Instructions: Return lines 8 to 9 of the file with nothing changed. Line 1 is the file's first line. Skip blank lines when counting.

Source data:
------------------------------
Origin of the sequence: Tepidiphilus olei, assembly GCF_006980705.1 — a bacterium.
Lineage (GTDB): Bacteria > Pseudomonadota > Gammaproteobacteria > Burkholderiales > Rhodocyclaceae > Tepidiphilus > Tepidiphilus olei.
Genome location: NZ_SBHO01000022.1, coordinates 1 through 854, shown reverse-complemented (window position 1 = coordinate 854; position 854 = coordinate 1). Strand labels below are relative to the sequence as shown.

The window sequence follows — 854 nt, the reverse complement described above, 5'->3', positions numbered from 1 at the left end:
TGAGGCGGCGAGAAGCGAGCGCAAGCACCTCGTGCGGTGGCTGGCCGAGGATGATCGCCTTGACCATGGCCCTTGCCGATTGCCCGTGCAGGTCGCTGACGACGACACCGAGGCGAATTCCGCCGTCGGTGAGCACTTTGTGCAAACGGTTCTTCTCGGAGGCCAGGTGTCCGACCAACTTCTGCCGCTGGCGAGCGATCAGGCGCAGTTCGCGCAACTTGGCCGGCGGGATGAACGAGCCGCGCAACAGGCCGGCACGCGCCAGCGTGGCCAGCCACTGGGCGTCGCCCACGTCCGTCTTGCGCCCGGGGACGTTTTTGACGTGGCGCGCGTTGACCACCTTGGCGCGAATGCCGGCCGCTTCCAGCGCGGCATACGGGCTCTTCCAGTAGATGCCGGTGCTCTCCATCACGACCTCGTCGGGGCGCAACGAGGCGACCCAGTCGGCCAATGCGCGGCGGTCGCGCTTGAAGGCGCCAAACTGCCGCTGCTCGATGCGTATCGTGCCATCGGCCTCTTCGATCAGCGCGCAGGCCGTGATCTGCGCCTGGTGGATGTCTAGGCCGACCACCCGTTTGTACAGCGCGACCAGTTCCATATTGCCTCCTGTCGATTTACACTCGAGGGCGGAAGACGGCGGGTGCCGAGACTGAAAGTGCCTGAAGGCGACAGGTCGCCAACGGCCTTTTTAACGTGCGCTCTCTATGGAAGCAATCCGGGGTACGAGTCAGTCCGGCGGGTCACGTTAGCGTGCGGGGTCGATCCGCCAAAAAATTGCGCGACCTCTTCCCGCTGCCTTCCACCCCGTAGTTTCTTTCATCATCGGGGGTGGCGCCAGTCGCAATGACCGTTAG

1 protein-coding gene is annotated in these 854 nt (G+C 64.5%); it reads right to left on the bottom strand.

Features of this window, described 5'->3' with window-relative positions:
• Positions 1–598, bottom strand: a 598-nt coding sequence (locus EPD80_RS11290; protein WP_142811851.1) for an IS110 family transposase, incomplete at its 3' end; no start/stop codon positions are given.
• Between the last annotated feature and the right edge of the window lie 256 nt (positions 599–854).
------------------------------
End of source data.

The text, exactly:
• Positions 1–598, bottom strand: a 598-nt coding sequence (locus EPD80_RS11290; protein WP_142811851.1) for an IS110 family transposase, incomplete at its 3' end; no start/stop codon positions are given.
• Between the last annotated feature and the right edge of the window lie 256 nt (positions 599–854).